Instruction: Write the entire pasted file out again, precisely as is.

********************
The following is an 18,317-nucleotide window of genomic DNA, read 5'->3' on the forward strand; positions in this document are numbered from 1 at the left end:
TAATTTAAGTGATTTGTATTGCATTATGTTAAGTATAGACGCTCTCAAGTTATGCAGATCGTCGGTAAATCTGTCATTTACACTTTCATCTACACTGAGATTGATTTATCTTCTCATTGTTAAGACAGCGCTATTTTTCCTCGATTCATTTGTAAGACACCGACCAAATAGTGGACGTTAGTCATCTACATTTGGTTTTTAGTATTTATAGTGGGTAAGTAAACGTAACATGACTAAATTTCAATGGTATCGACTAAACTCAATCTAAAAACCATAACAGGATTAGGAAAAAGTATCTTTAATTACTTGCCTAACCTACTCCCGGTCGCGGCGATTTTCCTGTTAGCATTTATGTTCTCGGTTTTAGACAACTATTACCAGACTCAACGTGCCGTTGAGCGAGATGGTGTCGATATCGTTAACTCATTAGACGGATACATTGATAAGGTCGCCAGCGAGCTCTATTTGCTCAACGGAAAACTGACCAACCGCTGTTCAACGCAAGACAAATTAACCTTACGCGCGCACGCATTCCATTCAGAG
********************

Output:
The following is an 18,317-nucleotide window of genomic DNA, read 5'->3' on the forward strand; positions in this document are numbered from 1 at the left end:
TAATTTAAGTGATTTGTATTGCATTATGTTAAGTATAGACGCTCTCAAGTTATGCAGATCGTCGGTAAATCTGTCATTTACACTTTCATCTACACTGAGATTGATTTATCTTCTCATTGTTAAGACAGCGCTATTTTTCCTCGATTCATTTGTAAGACACCGACCAAATAGTGGACGTTAGTCATCTACATTTGGTTTTTAGTATTTATAGTGGGTAAGTAAACGTAACATGACTAAATTTCAATGGTATCGACTAAACTCAATCTAAAAACCATAACAGGATTAGGAAAAAGTATCTTTAATTACTTGCCTAACCTACTCCCGGTCGCGGCGATTTTCCTGTTAGCATTTATGTTCTCGGTTTTAGACAACTATTACCAGACTCAACGTGCCGTTGAGCGAGATGGTGTCGATATCGTTAACTCATTAGACGGATACATTGATAAGGTCGCCAGCGAGCTCTATTTGCTCAACGGAAAACTGACCAACCGCTGTTCAACGCAAGACAAATTAACCTTACGCGCGCACGCATTCCATTCAGAG